Omagh, Northern Ireland
Galantas Gold Corp
Quartz-feldspar-muscovite-chlorite schists, shales and sandstones
Predominantly pyrite and galena
Measured and Indicated of 104,000oz Au, and Inferred resources of 295,800oz Au
About 56,600t of ore at 8.01g/t Au and about 3,400t of concentrate at 119g/t Au (2008)
Conventional crushing and flotation concentration
The Omagh gold project, situated in Crown Estate prospecting licence OM 1/03, covers an area of about 189km2, straddling the counties of Tyrone and Fermanagh in western Northern Ireland.
Omagh Minerals Ltd (OML), a wholly owned subsidiary of Canadian company Galantas Gold Corp, owns the freehold to the site as well as the prospecting and mining rights, planning consent and infrastructure.
Following the discovery and exploration of vein gold at Curraghinalt in the Sperrin Mountains by Ennex International in the mid-1980s, Riofinex North Ltd began exploration of the geological inlier known as Lack, named after a local village. Riofinex discovered the gold-bearing Kearney vein structure – the current focus of production – and the surrounding swarm of gold veins during the course of an exploration and resource delineation programme.
In 1990, the project was transferred to OML, which was acquired in 1997 by Ontario-based European Gold Resources. In 2004, the company was renamed Galantas – Gaelic for ‘elegant thing’.
The $20m project has been funded through a series of stock issues. The payback period is estimated at 2.7 years from July 2008.
The licence includes a 72km2, partly fault-bounded, Lack inlier of upper Proterozoic age and upper Dalradian metamorphic rocks, surrounded by lower Palaeozoic rocks. The Dalradian of the eastern half of the Lack inlier, where most of the exploration work has been done, consists mainly of a series of quartz-feldspar-muscovite-chlorite schists of varying composition.
Mineralisation within the structures consists of quartz veins up to a metre wide with disseminated to auriferous sulphides, predominantly pyrite and galena, with accessory arsenopyrite and chalcopyrite.
The mine consists of several veins of varying ore grades. May 2008 estimates put total measured and indicated resources at 104,000oz Au and inferred resources at 295,800oz Au. The resources are independently reported to CIM code and Canadian National Instrument 42-101 standard. Extraction of only two of the veins, of which Kearney is the largest, is expected to give a mine life of 4.6 years.
The Kearney vein is being mined by open-pit methods. The rock is sufficiently naturally fractured that blasting is not required.
There are two types of overburden within the pit: peat and glacial till. Both are being stockpiled for use in later restoration. Below the till lies bedrock, both barren country material and mineralised gold resource. The ore is being mined using a narrow excavator bucket then taken to a nearby processing plant by dump truck.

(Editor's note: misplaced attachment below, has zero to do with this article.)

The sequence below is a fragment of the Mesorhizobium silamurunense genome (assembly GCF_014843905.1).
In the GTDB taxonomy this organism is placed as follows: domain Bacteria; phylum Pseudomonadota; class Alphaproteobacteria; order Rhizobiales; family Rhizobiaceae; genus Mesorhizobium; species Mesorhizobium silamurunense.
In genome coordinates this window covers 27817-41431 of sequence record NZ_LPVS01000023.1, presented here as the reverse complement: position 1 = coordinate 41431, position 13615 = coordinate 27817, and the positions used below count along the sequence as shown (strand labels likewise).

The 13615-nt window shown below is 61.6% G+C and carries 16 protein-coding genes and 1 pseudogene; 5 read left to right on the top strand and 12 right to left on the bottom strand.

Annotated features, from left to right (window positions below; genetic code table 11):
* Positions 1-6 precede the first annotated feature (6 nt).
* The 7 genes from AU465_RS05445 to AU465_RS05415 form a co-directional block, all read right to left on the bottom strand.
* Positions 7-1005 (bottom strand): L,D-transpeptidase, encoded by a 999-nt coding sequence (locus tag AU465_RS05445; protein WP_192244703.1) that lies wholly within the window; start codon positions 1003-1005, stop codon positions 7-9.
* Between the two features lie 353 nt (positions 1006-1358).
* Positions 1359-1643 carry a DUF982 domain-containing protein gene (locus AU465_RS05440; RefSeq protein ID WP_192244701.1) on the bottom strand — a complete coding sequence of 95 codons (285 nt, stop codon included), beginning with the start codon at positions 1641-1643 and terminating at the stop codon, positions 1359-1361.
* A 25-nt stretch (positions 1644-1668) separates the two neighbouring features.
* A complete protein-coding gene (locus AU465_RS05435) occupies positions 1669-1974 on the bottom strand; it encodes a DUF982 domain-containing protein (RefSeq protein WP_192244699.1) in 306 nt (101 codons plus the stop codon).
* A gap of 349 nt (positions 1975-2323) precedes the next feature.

The processing plant uses conventional crushing, grinding and flotation to produce a lead sulphide concentrate. The ore is crushed in three stages (two-stage for the smaller pieces) and ground with water in a ball mill to fine sand, about half of which is less than 75 microns. Some of the ground material is treated by gravity methods but most of it is mixed with water, foaming and flotation agents, then passed to froth flotation tanks. The foam is then taken from the top of the cell, cleaned and dewatered and the resultant concentrate packed for shipment and sale.
First concentrate was shipped in February 2007. Concentrate enhancement experimentation is taking place. Froth washing has so far proven more effective than use of a regrind circuit.
During 2007 Galantas processed ore containing 6.24g/t gold and achieved a recovery of 89%. This improved during the year such that, after May 2007, the average recovery was 90% and the average after November 2007 was 92%.
Recovery for January and February 2008, at 83g/t, was similar to the 2007 average but the average for March and April 2008 rose to 106g/t.
The concentrate is sold via an offtake agreement with Xstrata subsidiary Falconbridge, of Canada, while part of the recovered gold is designed and sold by Galantas Irish Gold through retail channels such as Galantas-branded 18ct gold jewellery.
Power is provided by a 1,000kVA genset, a 400kWA genset and an 80kVA genset, although not all are in use at any one time. Galantas anticipates that mains electricity will be provided in due course.